Fender Telecasters have long been the standard electric guitar of country music, but also widely used in rock, blues, jazz, and punk. Notable Telecaster players include The Rolling Stones guitarist Keith Richards, The Beatles’ George Harrison, P.J. Harvey, Foo Fighters’ Chris Shiflet, Dani Wilde, The Clash’s Joe Strummer, Pixie’s Frank Black, Chrissie Hynde of The Pretenders, country players Buck Owens, Brad Paisley, Albert Lee, and Conway Twitty, as well as blues icons like Albert Collins, Susan Tedeschi, and Muddy Waters. A Fender Telecaster is a great guitar for a player looking for a bright, treble-heavy tone with an unmistakable, in-your-face sound. 

The cheapest Telecaster from Fender’s 2020 line is the Bullet Telecaster, which has a list price of $179. If you have the budget for it, my recommendation would be to pick up the Player Telecaster HH, which has a pair of humbuckers instead of the typical single-coils and can be purchased for $699.99 here.


Fender Jazzmaster


The most popular of what are known as the Fender offset guitars (which also includes Jaguars and Mustangs, among others), Fender Jazzmasters are known for their light and instantly-recognizable jangly guitar tone. Although Jazzmasters are as bright as anything else to be found in the Fender line, they don’t have the snappiness or shrillness of Telecasters, instead favoring a softer, breezier tone with crystalline clarity. Jazzmasters typically feature two distinctive (and Jazzmaster-specific) single-coil pickups, light-construction woods, and a stiff but powerful whammy bar. Additionally, Jazzmaster’s super clear tones go great with many effect pedals, and make them the favorite guitar of pedalheads across the world.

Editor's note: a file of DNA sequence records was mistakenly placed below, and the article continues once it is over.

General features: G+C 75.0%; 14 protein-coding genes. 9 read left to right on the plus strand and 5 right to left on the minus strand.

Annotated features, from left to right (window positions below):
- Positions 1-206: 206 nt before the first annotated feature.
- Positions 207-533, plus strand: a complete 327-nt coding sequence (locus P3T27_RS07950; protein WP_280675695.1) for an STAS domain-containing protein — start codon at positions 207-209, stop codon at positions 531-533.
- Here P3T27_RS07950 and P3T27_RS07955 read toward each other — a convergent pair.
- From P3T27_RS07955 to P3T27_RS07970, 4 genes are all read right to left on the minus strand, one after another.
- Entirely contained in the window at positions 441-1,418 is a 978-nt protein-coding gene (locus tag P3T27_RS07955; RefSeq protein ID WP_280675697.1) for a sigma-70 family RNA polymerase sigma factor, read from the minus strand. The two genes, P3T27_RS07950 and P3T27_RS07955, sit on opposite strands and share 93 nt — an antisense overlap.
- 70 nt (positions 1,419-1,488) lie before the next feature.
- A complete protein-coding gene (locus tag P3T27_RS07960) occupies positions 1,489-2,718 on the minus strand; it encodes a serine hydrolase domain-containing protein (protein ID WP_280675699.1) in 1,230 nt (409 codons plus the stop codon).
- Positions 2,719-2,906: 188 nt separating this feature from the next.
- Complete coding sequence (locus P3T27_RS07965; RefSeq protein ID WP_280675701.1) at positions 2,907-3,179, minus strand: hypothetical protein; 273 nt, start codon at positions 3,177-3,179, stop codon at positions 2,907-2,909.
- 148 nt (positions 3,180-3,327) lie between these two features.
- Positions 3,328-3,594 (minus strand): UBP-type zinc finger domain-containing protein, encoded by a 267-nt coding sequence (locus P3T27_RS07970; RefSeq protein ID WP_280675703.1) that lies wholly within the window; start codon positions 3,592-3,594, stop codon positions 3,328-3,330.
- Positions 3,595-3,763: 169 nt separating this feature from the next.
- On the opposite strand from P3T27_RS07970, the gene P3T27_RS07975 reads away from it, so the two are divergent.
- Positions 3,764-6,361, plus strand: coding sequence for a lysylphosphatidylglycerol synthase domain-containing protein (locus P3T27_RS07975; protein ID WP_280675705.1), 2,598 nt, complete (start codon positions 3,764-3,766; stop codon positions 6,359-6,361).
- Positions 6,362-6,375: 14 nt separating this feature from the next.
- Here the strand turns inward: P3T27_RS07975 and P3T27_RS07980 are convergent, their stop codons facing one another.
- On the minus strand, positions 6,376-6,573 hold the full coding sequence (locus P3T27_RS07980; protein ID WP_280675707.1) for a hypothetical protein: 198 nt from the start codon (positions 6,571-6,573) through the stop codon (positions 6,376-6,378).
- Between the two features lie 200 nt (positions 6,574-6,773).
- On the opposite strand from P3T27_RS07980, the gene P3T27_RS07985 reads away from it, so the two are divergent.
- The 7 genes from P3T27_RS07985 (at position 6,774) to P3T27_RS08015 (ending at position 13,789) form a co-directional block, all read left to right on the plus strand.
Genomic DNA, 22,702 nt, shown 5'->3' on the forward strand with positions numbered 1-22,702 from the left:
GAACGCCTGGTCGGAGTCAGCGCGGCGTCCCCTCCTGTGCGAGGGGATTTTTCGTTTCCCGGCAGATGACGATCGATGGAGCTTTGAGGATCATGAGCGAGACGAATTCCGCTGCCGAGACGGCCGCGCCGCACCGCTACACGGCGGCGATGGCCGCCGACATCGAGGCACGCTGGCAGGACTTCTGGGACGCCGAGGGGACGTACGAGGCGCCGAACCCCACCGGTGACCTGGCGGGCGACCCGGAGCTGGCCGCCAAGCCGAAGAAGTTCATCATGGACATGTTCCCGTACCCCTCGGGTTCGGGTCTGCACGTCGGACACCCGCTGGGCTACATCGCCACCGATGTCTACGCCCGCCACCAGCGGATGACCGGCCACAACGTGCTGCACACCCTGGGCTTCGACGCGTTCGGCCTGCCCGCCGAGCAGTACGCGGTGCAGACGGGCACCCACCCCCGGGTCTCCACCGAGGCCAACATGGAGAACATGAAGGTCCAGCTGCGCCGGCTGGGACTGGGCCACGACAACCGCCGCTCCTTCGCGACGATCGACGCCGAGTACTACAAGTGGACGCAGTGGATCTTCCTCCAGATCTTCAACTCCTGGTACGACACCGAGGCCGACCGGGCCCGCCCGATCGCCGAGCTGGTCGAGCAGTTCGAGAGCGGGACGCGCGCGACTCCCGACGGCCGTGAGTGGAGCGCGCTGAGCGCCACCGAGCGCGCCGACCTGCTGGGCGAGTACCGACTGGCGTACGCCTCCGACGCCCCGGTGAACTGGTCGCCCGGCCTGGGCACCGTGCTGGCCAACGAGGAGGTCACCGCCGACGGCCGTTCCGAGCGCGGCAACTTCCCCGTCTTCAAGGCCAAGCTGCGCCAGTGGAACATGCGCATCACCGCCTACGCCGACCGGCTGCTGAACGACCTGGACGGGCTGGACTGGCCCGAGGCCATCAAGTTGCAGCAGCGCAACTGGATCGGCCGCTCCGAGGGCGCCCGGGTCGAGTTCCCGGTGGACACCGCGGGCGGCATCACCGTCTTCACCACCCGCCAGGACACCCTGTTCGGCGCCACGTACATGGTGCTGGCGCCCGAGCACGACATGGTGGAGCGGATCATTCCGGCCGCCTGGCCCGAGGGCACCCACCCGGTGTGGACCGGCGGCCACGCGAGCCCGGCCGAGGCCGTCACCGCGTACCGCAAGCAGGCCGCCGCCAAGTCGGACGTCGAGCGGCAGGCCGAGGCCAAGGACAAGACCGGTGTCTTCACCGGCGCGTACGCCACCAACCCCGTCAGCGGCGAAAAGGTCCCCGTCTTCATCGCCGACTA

Fender Jazzmasters have been the go-to guitar for both surf rock players of the 60s as well as for guitarists in more contemporary indie rock scenes, although they have never really found much traction in the world of jazz for which they were initially intended. Notable Jazzmaster players include Sonic Youth guitarist Thurston Moore and Lee Ronaldo, The Cure’s Robert Smith, Chelsea Wolfe, J Mascis of Dinosaur Jr., The Smiths/Modest Mouse guitarist Johnny Marr, Kevin Shields of My Bloody Valentine, Camp Cope guitarist Georgia Maq, and Don Wilson of the Ventures. The Jazzmaster is a great guitar for a player looking for a tone that is both bright and breezy, is interested in the textural side of guitar playing, and is prone to experimentation. 

The cheapest Jazzmaster from Fender’s 2020 line is The Affinity Series HH, which comes with two humbuckers instead of the Jazzmaster’s typical single-coils, and has a list price of $229. For those who don’t mind spending a bit more, I’d recommend going with the Vintera 60s Jazzmaster, which is going to give you a sound closer to the Jazzmaster tone we all know and love and has a list price of $999.99.  


Ben Fitts is a musician, writer, and instructor at New York City Guitar School. He is the guitarist of the indie rock band War Honey, the author of numerous works including the short story collection My Birth And Other Regrets, and a former NYC Guitar School student himself.